Similarly, additional postmortem studies focusing on adrenal pathology in 25
      • Dore G.
      • Marriott D.
      • Duflou J.
      Clinico-pathological study of cytomegalovirus (CMV) in AIDS autopsies: under-recognition of CMV pneumonitis and CMV adrenalitis.
      and 128
      • Rodrigues D.
      • Reis M.
      • Teixeira V.
      • Silva-Vergara M.
      • Filho D.C.
      • Adad S.
      • et al.
      Pathologic findings in the adrenal glands of autopsied patients with acquired immunodeficiency syndrome.
      AIDS patients revealed that CMV adrenalitis occurred in 56% and 48.4%, respectively. In individuals with AIDS, CMV is usually disseminated, but CMV adrenalitis may occur without clinical evidence of dissemination.
      • Pinching A.J.
      Cytomegalovirus infection in the acquired immune deficiency syndrome.
      CMV appears to cause a mixed inflammatory infiltrate with the cortex–medulla junction being the area of greatest injury,
      • Nakamine H.
      • Shimizu E.
      • Nishino E.
      • Takenaka T.
      • Maeda J.
      • Hanaoka M.
      Autopsy findings in a Japanese patient with acquired immunodeficiency syndrome.
      • Rodrigues D.
      • Reis M.
      • Teixeira V.
      • Silva-Vergara M.
      • Filho D.C.
      • Adad S.
      • et al.
      Pathologic findings in the adrenal glands of autopsied patients with acquired immunodeficiency syndrome.
      and the amount of necrosis in the region is directly correlated with the degree of direct CMV involvement.
      • Glasgow B.
      • Steinsapie K.
      • Anders K.
      • Layfield L.
      Adrenal pathology in the acquired immune deficiency syndrome.
      In spite of the extensive involvement of CMV in the adrenal gland of HIV-infected patients, antemortem diagnosis remains a rare occurrence.
      • Dore G.
      • Marriott D.
      • Duflou J.
      Clinico-pathological study of cytomegalovirus (CMV) in AIDS autopsies: under-recognition of CMV pneumonitis and CMV adrenalitis.
      The discordance is most likely due to the stimulation of the HPA-axis and the need for near total glandular destruction before clinical symptoms become obvious. Studies have shown that as few as 26% of patients have correctly diagnosed antemortem CMV adrenalitis.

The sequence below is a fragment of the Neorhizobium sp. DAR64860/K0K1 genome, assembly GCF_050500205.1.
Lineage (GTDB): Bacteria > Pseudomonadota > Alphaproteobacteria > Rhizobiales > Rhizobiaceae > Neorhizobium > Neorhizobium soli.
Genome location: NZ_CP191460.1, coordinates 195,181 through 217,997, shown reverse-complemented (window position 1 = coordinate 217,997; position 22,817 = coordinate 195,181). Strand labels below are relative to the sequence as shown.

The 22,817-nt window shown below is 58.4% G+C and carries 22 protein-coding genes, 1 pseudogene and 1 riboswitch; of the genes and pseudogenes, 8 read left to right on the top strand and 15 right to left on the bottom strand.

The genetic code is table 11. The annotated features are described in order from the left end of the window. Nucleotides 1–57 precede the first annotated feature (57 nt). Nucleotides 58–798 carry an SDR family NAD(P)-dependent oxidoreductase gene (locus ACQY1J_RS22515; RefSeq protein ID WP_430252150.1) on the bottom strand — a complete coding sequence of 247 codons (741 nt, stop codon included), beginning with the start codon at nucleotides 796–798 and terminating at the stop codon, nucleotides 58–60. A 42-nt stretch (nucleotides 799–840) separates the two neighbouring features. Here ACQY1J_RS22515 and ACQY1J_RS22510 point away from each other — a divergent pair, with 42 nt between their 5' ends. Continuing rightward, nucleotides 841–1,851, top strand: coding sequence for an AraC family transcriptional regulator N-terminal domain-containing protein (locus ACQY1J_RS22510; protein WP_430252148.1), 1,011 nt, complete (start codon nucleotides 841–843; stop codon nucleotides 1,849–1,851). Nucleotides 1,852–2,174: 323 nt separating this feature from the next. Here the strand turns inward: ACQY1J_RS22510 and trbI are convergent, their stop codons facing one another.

• Dore G.
      • Marriott D.
      • Duflou J.
      Clinico-pathological study of cytomegalovirus (CMV) in AIDS autopsies: under-recognition of CMV pneumonitis and CMV adrenalitis.
      Disturbance of adrenal function can occur at all stages of HIV infection. Though clinically silent, elevation of ACTH and cortisol levels occurs early in infection.
      • Eledrisi M.
      • Verghese A.
      Adrenal insufficiency in HIV infection; a review and recommendations.
      As HIV infection progresses, overt and clinically apparent insufficiency can occur with normal to low ACTH levels.
      • Eledrisi M.
      • Verghese A.
      Adrenal insufficiency in HIV infection; a review and recommendations.
      As in endotoxemia, the early rise in basal cortisol appears to be an adaptive response to a stressor. In addition, advancing HIV infection increases the cortisol-binding globulin (CBG) in the serum in response to stimulation of the adrenal cortex by IL-1β and IL-6.
      • Mayo J.
      • Collazos J.
      • Martinez E.
      • Ibarra S.
      Adrenal function in the human immunodeficiency virus-infected patient.
      In advanced HIV disease, adrenal ‘burnout’, co-infection by opportunistic microbes, anti-adrenal cell antibodies (unique to HIV infection),
      • Salim Y.S.
      • Faber V.
      • Wiik A.
      • Andersen P.L.
      • Hoier-Madsen M.
      • Mouritsen S.
      Anti-corticosteroid antibodies in AIDS patients.
      and increased peripheral cortisol resistance are all posited as mechanisms to explain the progression to overt adrenal failure.
      • Eledrisi M.
      • Verghese A.
      Adrenal insufficiency in HIV infection; a review and recommendations.
      • Mayo J.
      • Collazos J.
      • Martinez E.
      • Ibarra S.
      Adrenal function in the human immunodeficiency virus-infected patient.
      • Marik P.E.
      • Kiminyo K.
      • Zaloga G.P.
      Adrenal insufficiency in critically ill patients with human immunodeficiency virus.
      Interestingly, there is a case report of an individual with AIDS undergoing treatment for Pneumocystis pneumonia who developed adrenal failure due to CMV in the setting of the administration of high doses of exogenous steroids.
      • Razzaq F.
      • Dunbar E.M.
      • Bonington A.
      The development of cytomegalovirus-induced adrenal failure in a patient with AIDS while receiving corticosteroid therapy.